Britons’ misinterpretations of immigration – why they need to know the truth from politicians
Over the festive period, immigration has again been in the headlines. The holiday of Home Secretary, Sajid Javid, was shortened as he had to preside over a meeting with the National Crime Agency and Border Agency, because of the arrival of about 100 immigrants on the beaches of the south east of UK. This was referred to as a “crisis”, a “major incident”, a further example of how the media and political eloquence lead to misunderstandings. This impacts strongly on Brexit and feelings on immigration as a majority of UK voters wanted to leave the EU.
Because these misunderstandings happen frequently, not much attention is paid to them although it should be. We should be more persistent in answering back by means of a better and more truthful view of migration.
We get a lot wrong
The misconceptions occur in several areas.
Firstly, in surveys, the actual amount of immigrants in UK is about half of what was thought to be by Britons. They also thought that the figure of immigrants from the EU was almost 3 times more than the reality.
Secondly, there was a misconception with immigrant type where it was felt that most were asylum seekers and refugees, in reality, the smallest number. This arises as the media concentrate on the most extreme cases rather than the more common areas of study, be with family, work.
A most important misconception concerns effect of immigration with many believing that it increases the levels of crime, impairs NHS quality and leads to more unemployment of skilled workers. Evidence shows this to be untrue.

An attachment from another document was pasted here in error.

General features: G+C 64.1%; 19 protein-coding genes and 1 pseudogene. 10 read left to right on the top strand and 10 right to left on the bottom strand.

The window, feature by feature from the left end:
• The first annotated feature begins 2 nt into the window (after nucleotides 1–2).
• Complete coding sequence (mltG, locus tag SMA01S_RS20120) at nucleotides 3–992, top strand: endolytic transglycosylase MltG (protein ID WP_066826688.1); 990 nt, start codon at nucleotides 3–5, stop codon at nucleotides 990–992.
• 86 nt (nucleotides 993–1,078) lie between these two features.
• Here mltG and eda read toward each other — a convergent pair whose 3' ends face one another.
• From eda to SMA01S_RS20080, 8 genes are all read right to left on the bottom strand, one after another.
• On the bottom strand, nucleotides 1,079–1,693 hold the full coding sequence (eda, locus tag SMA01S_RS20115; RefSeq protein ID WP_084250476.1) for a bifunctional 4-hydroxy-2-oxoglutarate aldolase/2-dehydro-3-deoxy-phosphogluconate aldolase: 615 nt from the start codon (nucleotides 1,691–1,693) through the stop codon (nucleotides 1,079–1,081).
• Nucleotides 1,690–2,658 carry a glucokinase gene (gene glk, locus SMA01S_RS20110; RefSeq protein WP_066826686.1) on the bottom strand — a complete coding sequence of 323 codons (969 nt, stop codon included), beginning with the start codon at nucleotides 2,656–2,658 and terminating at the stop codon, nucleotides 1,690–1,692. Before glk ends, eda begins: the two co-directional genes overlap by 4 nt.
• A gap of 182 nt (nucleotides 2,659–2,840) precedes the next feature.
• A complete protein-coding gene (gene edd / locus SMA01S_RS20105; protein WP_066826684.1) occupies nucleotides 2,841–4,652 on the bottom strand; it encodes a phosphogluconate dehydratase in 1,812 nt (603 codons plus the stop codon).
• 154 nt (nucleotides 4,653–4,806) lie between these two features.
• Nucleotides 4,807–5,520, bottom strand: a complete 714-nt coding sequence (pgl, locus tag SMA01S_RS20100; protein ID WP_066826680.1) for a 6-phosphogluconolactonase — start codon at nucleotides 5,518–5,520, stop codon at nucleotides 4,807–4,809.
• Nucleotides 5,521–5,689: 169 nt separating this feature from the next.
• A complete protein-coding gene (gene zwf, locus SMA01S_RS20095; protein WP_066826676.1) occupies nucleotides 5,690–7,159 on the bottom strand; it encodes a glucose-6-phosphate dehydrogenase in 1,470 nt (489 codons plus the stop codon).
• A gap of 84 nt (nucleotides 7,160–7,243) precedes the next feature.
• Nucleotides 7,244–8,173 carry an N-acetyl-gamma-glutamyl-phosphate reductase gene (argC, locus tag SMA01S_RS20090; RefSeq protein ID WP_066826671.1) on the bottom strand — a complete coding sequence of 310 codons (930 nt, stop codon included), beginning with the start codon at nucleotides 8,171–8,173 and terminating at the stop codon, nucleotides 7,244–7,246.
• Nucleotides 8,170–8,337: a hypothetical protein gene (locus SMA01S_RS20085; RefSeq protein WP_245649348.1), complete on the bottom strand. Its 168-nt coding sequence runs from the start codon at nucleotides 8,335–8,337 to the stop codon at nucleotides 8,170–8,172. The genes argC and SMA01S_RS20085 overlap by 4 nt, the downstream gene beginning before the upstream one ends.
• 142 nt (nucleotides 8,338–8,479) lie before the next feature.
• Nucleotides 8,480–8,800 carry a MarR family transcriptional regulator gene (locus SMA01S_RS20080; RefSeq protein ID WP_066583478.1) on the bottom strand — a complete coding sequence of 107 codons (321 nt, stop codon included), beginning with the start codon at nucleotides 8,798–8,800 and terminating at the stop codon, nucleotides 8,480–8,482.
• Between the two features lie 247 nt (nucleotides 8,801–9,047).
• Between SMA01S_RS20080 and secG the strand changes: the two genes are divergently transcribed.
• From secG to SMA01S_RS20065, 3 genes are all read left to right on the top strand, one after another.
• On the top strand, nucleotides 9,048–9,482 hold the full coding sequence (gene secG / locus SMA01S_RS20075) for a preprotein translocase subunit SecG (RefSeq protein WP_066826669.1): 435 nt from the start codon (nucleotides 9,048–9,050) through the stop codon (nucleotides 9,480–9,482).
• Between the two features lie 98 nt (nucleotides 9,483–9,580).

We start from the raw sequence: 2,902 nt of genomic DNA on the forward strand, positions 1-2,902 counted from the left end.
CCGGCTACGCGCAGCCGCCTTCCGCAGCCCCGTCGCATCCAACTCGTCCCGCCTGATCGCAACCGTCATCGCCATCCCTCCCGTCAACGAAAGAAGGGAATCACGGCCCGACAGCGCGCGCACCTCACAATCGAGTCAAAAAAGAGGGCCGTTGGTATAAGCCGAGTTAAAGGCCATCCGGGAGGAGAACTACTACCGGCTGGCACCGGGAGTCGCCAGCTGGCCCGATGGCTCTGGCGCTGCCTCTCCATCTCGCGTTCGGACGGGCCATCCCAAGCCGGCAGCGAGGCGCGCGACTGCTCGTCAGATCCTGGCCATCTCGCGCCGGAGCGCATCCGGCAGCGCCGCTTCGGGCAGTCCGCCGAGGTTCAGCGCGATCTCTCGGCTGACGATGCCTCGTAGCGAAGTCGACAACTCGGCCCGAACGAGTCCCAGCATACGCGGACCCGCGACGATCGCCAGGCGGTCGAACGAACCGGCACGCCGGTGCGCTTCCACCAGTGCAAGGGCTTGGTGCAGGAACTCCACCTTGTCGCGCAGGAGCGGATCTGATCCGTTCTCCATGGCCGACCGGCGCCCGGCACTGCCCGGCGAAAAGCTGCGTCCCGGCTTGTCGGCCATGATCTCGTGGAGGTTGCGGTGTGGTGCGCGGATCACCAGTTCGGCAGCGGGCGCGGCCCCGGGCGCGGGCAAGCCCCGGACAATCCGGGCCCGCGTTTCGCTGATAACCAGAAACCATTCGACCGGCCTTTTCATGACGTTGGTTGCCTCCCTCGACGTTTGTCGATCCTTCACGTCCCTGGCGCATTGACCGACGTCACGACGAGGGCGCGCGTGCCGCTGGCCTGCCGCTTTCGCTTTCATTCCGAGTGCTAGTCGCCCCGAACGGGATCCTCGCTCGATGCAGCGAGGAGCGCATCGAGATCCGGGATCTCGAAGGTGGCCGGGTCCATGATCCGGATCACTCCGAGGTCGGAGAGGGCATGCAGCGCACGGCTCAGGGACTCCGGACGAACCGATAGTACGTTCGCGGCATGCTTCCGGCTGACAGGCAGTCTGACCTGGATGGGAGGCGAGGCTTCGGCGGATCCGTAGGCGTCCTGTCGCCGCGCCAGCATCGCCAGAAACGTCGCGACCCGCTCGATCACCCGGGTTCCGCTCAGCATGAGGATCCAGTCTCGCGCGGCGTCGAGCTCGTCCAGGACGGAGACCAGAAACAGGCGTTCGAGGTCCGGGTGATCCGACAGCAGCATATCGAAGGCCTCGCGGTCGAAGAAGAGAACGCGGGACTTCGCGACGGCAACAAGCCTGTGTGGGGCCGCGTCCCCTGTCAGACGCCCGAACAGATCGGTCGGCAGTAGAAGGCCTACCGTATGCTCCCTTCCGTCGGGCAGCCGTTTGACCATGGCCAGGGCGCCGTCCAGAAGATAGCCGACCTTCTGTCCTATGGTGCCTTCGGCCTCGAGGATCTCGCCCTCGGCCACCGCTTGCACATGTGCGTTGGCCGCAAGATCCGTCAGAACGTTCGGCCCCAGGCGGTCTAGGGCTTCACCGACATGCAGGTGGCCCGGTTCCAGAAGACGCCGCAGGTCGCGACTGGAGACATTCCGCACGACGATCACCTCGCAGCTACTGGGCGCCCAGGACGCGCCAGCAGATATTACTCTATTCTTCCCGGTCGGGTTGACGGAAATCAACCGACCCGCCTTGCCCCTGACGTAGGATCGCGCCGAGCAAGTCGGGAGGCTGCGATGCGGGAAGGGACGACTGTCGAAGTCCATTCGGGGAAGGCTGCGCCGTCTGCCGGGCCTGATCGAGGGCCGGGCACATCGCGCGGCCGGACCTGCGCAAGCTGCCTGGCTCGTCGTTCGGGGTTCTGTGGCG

So why do we get so much wrong? The cause-effect relationship is complex. What we worry about, we tend to overestimate and vice versa. Our overestimates of levels of immigration are a sign of concern as much as a precisely determined reality estimate. Emotions affect reality so just trying to eradicate the myths, will not be enough.
Another reason is due to the feeling that British society is moving too quickly. To correct the misreading of facts, it is not enough to show the positive aspects of immigration.
Don’t avoid the facts
However, these two reasons are not enough for a positive case based on facts to take on the misconceptions. It is ok to be worried about the effects of immigration on culture but politicians should not refrain from speaking about other benefits and their evidence. The problem is really a lack of political courage and this goes back to years of Labour governments.
There have been different approaches to discussion of immigration. In 2000s, not much was said or noted to have been said, which was disastrous as people believed there was not enough discussion on the topic. Then by 2011, quite a small percentage felt it was being talked about too much.
Yet creating a positive case is not impossible, an example being Scotland’s first minister’s appeal to “national self- interest” showing the benefits of immigrants to an ageing population. However, in the UK as a whole, there is a lack of the case being made at all by any major political voices and the tragedy of this is that it is not a reflection of public opinion and its variety in UK. It is more subtle, more balanced and more positive towards immigration than we are led to believe. It is time for the truth and trust.